Identification and Quantification of Volatile Ramson-Derived Metabolites in Humans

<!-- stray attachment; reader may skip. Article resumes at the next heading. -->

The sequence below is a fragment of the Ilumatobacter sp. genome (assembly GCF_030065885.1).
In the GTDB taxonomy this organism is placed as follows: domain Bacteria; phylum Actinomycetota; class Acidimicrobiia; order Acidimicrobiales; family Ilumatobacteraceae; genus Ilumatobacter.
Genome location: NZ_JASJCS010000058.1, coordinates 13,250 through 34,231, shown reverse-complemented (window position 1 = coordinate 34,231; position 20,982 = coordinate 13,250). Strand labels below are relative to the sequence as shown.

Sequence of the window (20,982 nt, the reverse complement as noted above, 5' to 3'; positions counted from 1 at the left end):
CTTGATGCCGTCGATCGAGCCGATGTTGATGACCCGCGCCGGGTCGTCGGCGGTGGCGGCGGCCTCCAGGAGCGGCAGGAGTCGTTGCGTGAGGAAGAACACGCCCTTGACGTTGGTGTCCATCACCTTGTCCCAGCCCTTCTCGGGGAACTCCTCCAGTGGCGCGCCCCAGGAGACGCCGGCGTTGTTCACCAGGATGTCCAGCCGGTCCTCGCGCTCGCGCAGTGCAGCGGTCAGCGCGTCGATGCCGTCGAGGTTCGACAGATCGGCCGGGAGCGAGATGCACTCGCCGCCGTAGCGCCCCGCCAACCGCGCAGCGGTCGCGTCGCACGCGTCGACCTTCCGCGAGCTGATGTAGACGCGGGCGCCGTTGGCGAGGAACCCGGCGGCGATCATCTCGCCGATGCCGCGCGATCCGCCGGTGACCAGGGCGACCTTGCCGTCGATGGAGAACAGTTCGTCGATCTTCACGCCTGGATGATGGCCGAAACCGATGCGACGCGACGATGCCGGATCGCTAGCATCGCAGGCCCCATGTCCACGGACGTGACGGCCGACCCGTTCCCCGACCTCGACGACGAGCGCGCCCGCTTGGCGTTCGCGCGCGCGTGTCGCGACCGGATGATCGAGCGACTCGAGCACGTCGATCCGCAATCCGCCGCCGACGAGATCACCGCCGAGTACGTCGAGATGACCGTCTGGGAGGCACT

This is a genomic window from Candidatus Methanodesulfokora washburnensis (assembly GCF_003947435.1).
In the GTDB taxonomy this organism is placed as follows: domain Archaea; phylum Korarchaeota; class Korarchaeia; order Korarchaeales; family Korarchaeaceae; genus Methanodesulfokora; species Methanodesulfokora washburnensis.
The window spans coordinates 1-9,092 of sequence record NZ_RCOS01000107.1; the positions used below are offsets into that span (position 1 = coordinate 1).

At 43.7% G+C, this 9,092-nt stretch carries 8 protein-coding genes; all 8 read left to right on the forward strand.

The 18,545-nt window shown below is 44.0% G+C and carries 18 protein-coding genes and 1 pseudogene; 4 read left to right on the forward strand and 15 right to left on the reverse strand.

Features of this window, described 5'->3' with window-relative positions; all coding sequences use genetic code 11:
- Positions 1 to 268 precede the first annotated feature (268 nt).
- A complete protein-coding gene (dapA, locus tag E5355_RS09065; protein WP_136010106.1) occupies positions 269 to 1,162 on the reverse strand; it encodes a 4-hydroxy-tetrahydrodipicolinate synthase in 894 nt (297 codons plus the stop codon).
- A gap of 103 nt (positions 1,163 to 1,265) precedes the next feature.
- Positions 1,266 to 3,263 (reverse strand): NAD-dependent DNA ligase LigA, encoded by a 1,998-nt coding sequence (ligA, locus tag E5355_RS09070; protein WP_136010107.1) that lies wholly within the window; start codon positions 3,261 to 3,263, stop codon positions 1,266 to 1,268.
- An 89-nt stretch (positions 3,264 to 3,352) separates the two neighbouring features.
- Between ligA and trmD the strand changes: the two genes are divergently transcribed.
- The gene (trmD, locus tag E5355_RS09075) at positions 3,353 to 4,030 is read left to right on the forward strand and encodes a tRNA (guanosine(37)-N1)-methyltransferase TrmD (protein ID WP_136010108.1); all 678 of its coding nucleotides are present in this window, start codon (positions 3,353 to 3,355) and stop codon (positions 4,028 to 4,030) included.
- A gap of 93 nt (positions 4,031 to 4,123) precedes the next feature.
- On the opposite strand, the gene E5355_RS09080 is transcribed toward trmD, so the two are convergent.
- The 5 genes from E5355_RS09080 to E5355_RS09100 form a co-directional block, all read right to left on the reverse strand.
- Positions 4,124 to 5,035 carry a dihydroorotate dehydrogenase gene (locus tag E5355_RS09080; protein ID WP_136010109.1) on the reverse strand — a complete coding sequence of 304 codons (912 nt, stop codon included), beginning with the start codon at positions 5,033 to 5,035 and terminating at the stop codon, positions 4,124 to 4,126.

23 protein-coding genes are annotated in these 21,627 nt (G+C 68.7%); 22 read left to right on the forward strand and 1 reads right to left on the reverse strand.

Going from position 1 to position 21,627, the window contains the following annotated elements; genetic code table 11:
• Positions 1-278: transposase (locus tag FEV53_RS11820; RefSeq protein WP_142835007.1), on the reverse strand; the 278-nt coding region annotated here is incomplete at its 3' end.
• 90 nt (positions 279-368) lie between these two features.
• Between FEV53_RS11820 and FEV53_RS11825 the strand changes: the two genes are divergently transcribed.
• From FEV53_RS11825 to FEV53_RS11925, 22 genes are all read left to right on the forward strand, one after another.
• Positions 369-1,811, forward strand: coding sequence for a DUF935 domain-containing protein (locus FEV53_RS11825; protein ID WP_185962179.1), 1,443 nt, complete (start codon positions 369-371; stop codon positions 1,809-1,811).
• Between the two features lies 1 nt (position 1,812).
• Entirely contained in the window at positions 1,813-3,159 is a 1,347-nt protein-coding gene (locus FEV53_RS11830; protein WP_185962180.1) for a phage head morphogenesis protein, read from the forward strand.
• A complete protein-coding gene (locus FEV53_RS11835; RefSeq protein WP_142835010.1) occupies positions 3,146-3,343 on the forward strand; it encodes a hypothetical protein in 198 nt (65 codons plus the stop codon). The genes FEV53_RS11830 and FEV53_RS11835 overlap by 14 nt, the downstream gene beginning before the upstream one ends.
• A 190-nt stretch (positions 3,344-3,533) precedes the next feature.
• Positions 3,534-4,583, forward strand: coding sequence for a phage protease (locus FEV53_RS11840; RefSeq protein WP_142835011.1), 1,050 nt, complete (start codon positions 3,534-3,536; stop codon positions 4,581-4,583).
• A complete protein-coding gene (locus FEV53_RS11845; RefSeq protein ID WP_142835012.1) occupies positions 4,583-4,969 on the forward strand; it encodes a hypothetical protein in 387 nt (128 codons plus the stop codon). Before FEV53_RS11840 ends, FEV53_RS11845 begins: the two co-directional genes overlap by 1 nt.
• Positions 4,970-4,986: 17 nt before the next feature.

Ramson (Allium ursinum) is known for its typical garlic-like aroma. Both ramson and garlic belong to the genus allium which is characterized by a high content of sulfurous compounds. However, in contrast to garlic, ramson is in general not associated with an unpleasant breath following consumption. While there is data available regarding the metabolism of volatile garlic constituents in the human body, the metabolism of ramson was not yet addressed. To elucidate if ramson has an impact on the body odor, this study aimed at identifying volatile ramson-derived metabolites in human milk and urine. Therefore, milk and urine samples were gathered before and after ramson consumption, and were analyzed sensorially by a trained human sensory panel as well as chemo-analytically applying gas chromatography-mass spectrometry/olfactometry (GC-MS/O). Sensory evaluation revealed a garlic-/cabbage like odor in milk samples obtained after ramson consumption, demonstrating that ramson consumption affected the milk aroma. Analyzes by means of GC-MS/O further confirmed excretion of three ramson-derived metabolites in milk and urine samples collected after ramson consumption, namely allyl methyl sulfide (AMS), allyl methyl sulfoxide (AMSO) and allyl methyl sulfone (AMSO2). Of these metabolites only AMS had a garlic-/cabbage-like odor, while the other two were odorless. These metabolites were subsequently quantified using stable isotope dilution assays. Nine urine sets, each comprising eight urine samples, and nine milk sets, each comprising four samples, were analyzed. In case of the urine sets a time interval of about 24 h was monitored, in case of the milk sets a time interval of up to 9 h. Despite the fact that all samples contained the same metabolites there were relevant differences found between individual subjects, especially with regard to the temporal rate of metabolite excretion. Generally, the maxima of metabolite excretion were observed in milk sets within 3 h after ramson consumption. In urine the highest AMS and AMSO amounts were observed within 2 h whereas the maximum concentration of AMSO2 was reached about 2 to 4 h after ramson ingestion. This study suggests that ramson constituents are heavily metabolized in the human body.